By: Erica Salmon Byrne
This article originally appeared in the Society of Corporate Compliance and Ethics’ magazine, Compliance & Ethics Professional, May 2016 edition.
BYRNE ON GOVERNANCE
In March, the Ethisphere Institute and Kroll released “The 2016 Anti-Bribery and Corruption Report,” summarizing the results of survey work conducted earlier in the year. The survey included responses from over 260 compliance and ethics professionals on their anti-bribery and corruption risks.
It sought to gather data on program practices, perceptions of risk, the scope of third-party due diligence, and much more. The findings were diverse, but one particularly stood out to me: The level of reported engagement in the program from executive leadership and the board and the impact that engagement had on respondent perceptions of preparedness and risk.
Respondents to the survey reported increasing levels of engagement from all facets of the executive team, with 47% reporting
that their leadership was highly engaged and 44% reporting they were somewhat engaged. Over half (54%) reported their board played an active role, and 48% said the same of their CEO. Respondents reported 86% of CFO’s had a leading role in the program, which likely reflects the increased focus the Securities and Exchange Commission has placed recently on books and records violations.
These are heartening numbers. They represent a tremendous development in providing a strong tone at the top and support for an effective program. And, not surprisingly, the more engaged the board and leadership team were at a company, the more likely the respondents were to say they believe their anti-bribery and corruption risk will decrease or remain the same in the coming year.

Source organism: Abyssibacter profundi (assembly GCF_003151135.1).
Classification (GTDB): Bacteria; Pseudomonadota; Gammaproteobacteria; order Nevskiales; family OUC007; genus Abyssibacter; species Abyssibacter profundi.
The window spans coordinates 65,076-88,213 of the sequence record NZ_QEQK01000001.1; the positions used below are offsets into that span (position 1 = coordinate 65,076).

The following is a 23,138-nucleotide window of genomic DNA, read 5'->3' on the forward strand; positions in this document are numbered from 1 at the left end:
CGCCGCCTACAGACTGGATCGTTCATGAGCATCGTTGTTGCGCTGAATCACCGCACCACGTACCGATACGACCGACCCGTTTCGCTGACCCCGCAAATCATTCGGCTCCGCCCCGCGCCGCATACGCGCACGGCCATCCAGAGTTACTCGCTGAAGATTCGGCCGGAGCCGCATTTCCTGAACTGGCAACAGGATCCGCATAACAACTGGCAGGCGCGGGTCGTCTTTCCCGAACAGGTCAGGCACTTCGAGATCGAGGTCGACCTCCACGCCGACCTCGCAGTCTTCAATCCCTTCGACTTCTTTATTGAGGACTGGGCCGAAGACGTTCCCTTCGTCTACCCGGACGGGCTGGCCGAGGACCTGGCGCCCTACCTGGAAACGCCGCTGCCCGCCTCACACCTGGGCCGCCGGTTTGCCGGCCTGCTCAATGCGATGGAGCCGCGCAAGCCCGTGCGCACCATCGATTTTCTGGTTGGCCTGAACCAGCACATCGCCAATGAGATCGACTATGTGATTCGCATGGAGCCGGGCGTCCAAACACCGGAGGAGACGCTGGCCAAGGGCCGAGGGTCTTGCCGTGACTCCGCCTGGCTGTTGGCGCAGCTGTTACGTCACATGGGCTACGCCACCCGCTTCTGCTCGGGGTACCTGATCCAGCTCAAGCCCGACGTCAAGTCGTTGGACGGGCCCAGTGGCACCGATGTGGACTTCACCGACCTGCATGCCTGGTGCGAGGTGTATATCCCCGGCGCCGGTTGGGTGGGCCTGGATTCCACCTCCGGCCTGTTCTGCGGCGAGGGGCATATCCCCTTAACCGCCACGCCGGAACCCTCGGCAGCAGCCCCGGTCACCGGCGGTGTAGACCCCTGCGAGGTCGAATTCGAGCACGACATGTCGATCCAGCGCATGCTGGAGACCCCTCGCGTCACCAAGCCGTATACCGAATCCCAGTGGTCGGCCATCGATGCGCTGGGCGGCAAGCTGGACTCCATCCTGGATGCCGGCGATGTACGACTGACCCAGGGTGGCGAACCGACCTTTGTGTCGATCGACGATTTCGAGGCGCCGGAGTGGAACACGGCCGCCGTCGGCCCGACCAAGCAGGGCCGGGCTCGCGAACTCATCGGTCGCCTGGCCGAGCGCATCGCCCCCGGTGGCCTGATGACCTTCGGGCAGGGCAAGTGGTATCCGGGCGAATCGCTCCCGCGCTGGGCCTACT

Amongst the respondents who said their leadership team and board were not engaged, 75% believed their anti-bribery and corruption risks would increase in the coming year.
Conversely, 56% of those respondents whose leadership teams were engaged said their risks would remain the same this year, and 7% actually predicted a decrease. This dichotomy demonstrates the impact that an engaged leadership team can have. Note that these respondents faced the same global environment, the same daunting universe of third parties, and yet we can draw a definite correlation between these two data points. Leadership does matter.
Of course, it’s not entirely a good news story. A substantial number of respondents still cannot say whether their board (33%) or own CEO (26%) is involved in their anti-bribery and corruption program, leaving considerable room for improvement in this critical area.
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